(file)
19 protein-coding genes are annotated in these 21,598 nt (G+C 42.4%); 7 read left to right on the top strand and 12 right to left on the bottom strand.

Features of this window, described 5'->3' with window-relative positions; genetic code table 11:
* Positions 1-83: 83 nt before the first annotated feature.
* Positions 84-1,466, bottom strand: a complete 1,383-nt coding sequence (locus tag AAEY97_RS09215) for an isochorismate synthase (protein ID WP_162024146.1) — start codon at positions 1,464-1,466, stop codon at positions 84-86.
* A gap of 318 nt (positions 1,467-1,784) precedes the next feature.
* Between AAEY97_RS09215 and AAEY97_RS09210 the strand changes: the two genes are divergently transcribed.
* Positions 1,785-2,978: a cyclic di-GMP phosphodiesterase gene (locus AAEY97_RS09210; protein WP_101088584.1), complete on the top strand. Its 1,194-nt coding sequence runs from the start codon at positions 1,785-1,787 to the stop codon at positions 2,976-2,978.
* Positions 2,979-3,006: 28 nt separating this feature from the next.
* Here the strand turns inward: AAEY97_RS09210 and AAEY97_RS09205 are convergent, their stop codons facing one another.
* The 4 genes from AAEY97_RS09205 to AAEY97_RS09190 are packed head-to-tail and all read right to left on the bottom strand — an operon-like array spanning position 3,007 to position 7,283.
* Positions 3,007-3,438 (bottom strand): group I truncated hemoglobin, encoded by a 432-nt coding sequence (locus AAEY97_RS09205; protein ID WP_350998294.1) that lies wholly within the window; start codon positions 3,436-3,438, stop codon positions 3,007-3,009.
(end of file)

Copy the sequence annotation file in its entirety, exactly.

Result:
19 protein-coding genes are annotated in these 21,598 nt (G+C 42.4%); 7 read left to right on the top strand and 12 right to left on the bottom strand.

Features of this window, described 5'->3' with window-relative positions; genetic code table 11:
* Positions 1-83: 83 nt before the first annotated feature.
* Positions 84-1,466, bottom strand: a complete 1,383-nt coding sequence (locus tag AAEY97_RS09215) for an isochorismate synthase (protein ID WP_162024146.1) — start codon at positions 1,464-1,466, stop codon at positions 84-86.
* A gap of 318 nt (positions 1,467-1,784) precedes the next feature.
* Between AAEY97_RS09215 and AAEY97_RS09210 the strand changes: the two genes are divergently transcribed.
* Positions 1,785-2,978: a cyclic di-GMP phosphodiesterase gene (locus AAEY97_RS09210; protein WP_101088584.1), complete on the top strand. Its 1,194-nt coding sequence runs from the start codon at positions 1,785-1,787 to the stop codon at positions 2,976-2,978.
* Positions 2,979-3,006: 28 nt separating this feature from the next.
* Here the strand turns inward: AAEY97_RS09210 and AAEY97_RS09205 are convergent, their stop codons facing one another.
* The 4 genes from AAEY97_RS09205 to AAEY97_RS09190 are packed head-to-tail and all read right to left on the bottom strand — an operon-like array spanning position 3,007 to position 7,283.
* Positions 3,007-3,438 (bottom strand): group I truncated hemoglobin, encoded by a 432-nt coding sequence (locus AAEY97_RS09205; protein ID WP_350998294.1) that lies wholly within the window; start codon positions 3,436-3,438, stop codon positions 3,007-3,009.